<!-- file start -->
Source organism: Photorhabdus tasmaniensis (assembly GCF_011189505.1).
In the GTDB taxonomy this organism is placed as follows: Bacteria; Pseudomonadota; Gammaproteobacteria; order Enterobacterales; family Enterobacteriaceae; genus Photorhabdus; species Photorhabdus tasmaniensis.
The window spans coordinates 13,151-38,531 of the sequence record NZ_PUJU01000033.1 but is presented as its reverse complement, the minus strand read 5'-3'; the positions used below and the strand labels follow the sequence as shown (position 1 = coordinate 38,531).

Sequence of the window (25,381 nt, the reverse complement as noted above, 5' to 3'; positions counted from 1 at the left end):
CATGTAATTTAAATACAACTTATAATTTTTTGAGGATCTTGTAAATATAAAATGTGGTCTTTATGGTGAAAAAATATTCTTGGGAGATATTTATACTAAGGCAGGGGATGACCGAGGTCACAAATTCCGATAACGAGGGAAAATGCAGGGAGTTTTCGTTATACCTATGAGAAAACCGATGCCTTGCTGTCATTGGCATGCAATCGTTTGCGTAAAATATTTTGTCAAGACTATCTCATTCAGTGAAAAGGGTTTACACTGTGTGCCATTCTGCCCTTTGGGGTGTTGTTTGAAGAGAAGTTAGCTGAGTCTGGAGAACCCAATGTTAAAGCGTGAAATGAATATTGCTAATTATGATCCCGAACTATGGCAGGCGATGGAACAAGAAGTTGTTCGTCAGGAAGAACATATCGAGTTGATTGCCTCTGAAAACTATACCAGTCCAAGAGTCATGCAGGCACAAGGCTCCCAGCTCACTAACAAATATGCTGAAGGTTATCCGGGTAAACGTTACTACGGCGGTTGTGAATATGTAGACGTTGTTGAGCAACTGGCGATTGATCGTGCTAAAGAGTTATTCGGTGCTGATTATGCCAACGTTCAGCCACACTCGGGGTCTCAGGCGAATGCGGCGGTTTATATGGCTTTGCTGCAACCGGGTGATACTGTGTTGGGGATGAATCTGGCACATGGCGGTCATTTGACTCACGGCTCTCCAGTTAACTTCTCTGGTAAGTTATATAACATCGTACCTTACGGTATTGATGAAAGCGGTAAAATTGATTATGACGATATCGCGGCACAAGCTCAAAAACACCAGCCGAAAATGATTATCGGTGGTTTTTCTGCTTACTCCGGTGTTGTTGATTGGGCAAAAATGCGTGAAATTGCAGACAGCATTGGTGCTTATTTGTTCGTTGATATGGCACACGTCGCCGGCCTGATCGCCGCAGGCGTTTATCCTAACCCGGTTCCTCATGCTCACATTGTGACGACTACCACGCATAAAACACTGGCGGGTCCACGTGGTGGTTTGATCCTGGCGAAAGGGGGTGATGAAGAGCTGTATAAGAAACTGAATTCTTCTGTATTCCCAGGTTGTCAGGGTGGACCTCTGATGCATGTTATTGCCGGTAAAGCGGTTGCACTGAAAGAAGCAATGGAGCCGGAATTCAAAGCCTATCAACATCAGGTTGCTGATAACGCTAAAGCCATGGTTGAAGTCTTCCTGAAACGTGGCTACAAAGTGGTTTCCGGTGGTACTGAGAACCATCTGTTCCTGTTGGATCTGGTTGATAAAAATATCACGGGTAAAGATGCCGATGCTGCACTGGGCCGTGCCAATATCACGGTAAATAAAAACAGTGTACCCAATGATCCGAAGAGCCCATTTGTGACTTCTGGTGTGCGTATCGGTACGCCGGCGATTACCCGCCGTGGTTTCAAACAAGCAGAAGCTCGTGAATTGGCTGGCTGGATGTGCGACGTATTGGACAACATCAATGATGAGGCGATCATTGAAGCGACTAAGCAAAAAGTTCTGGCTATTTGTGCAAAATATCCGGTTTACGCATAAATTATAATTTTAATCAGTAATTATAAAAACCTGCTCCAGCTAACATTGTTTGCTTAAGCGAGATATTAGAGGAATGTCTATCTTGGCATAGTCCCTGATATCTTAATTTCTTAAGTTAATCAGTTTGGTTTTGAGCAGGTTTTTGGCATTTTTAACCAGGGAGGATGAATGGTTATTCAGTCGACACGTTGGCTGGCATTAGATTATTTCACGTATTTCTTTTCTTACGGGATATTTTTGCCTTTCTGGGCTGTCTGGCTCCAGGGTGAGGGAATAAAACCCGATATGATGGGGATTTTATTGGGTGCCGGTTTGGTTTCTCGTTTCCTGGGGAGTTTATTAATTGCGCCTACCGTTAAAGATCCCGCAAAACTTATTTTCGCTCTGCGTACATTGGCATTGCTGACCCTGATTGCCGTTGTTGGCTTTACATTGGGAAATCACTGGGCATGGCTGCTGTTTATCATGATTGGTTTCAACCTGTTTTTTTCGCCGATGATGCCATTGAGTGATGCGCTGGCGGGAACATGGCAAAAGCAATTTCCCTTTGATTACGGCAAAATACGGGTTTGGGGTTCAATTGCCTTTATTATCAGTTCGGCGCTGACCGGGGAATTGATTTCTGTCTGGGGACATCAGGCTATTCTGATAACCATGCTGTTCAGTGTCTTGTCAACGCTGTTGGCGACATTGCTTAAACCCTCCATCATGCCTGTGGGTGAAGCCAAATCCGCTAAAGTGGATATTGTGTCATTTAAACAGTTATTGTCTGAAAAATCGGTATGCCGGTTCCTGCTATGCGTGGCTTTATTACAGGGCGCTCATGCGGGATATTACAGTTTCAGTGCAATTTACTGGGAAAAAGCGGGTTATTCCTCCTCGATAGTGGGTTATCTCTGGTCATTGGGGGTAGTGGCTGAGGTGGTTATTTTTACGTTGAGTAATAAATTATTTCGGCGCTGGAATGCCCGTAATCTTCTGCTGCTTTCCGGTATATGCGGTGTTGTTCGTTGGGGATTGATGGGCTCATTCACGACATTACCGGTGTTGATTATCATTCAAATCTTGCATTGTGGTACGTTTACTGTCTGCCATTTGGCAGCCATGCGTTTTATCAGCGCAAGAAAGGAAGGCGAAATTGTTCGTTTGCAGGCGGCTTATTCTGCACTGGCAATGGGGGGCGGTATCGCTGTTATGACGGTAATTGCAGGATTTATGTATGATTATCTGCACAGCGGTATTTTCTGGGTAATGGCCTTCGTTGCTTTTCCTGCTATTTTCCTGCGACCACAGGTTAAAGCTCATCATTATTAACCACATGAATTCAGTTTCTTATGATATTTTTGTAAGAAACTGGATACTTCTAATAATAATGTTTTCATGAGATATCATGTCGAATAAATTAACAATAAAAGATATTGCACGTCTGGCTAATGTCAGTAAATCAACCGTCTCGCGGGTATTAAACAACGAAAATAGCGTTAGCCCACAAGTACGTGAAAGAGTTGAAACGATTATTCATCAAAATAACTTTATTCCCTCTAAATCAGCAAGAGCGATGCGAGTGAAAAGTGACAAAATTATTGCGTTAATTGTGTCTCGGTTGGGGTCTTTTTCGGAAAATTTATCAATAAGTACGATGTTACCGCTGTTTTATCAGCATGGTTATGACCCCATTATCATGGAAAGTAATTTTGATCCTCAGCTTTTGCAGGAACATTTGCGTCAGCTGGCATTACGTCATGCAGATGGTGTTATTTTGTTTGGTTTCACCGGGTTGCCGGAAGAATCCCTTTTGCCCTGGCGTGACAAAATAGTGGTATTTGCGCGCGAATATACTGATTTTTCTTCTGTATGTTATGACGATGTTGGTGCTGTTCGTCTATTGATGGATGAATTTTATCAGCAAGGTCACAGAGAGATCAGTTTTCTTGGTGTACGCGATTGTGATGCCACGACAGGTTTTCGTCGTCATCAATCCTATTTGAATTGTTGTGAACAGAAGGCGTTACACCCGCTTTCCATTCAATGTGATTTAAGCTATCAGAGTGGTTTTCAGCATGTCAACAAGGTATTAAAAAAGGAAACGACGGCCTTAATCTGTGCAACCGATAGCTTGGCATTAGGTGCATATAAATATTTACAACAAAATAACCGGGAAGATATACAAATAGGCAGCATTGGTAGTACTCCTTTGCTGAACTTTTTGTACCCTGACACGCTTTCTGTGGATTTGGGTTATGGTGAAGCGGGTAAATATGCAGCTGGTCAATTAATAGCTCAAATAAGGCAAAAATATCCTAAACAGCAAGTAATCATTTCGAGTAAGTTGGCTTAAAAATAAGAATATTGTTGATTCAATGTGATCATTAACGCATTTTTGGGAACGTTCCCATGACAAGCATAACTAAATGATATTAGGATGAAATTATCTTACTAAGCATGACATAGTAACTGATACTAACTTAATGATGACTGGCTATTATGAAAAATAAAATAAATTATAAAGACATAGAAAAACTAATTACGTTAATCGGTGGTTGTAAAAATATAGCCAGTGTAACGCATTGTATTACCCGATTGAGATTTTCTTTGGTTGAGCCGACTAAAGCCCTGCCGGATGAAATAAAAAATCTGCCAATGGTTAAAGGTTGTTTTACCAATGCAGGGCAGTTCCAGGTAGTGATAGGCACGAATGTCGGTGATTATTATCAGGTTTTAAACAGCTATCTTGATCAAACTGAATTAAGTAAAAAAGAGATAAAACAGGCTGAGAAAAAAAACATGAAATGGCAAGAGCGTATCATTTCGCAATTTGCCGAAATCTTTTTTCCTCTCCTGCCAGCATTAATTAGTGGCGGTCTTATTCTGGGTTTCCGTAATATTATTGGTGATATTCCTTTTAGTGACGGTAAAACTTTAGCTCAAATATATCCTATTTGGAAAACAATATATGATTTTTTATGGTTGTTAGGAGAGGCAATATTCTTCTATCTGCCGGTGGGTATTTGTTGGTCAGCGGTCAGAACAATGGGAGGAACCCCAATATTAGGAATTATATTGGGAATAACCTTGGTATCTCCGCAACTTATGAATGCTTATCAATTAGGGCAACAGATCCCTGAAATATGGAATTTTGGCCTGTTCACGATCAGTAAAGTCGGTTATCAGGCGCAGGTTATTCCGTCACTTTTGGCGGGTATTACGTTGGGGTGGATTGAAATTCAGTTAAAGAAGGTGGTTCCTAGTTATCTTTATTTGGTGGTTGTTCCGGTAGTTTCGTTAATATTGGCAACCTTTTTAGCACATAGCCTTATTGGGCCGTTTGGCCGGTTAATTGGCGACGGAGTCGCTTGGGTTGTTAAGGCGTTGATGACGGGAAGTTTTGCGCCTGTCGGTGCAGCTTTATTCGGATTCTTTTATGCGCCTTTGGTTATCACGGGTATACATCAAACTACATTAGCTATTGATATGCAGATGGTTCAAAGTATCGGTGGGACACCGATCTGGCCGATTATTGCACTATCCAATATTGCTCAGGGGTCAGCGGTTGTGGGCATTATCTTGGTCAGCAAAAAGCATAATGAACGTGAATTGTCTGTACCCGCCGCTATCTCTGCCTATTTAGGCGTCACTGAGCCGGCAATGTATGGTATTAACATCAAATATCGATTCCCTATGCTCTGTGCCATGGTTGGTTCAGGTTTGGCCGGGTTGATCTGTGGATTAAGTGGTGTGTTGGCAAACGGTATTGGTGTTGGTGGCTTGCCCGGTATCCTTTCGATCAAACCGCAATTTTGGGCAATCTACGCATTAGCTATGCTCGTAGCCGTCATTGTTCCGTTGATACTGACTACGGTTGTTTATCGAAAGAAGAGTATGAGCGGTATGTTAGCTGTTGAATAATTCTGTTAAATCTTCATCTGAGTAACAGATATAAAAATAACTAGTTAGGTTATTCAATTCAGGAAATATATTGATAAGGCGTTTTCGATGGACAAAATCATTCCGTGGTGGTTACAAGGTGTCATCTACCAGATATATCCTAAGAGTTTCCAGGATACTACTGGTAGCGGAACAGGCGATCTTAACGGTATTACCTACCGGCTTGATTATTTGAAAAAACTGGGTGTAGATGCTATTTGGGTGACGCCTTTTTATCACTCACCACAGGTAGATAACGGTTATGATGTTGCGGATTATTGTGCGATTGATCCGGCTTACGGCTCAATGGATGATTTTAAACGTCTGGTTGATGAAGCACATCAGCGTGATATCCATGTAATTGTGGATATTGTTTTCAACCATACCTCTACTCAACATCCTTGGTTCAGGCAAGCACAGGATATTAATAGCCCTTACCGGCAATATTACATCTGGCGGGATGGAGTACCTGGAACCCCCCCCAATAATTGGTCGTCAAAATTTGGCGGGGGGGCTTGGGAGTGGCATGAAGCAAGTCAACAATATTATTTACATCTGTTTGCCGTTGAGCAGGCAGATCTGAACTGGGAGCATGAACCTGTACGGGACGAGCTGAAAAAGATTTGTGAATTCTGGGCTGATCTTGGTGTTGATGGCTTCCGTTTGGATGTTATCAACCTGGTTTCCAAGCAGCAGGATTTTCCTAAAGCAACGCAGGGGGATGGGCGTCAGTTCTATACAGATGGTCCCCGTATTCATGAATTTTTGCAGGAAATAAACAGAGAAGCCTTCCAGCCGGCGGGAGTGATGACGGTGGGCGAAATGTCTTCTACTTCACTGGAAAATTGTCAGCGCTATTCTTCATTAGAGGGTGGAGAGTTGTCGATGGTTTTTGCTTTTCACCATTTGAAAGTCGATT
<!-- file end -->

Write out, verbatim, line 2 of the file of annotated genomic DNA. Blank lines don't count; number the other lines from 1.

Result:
In the GTDB taxonomy this organism is placed as follows: Bacteria; Pseudomonadota; Gammaproteobacteria; order Enterobacterales; family Enterobacteriaceae; genus Photorhabdus; species Photorhabdus tasmaniensis.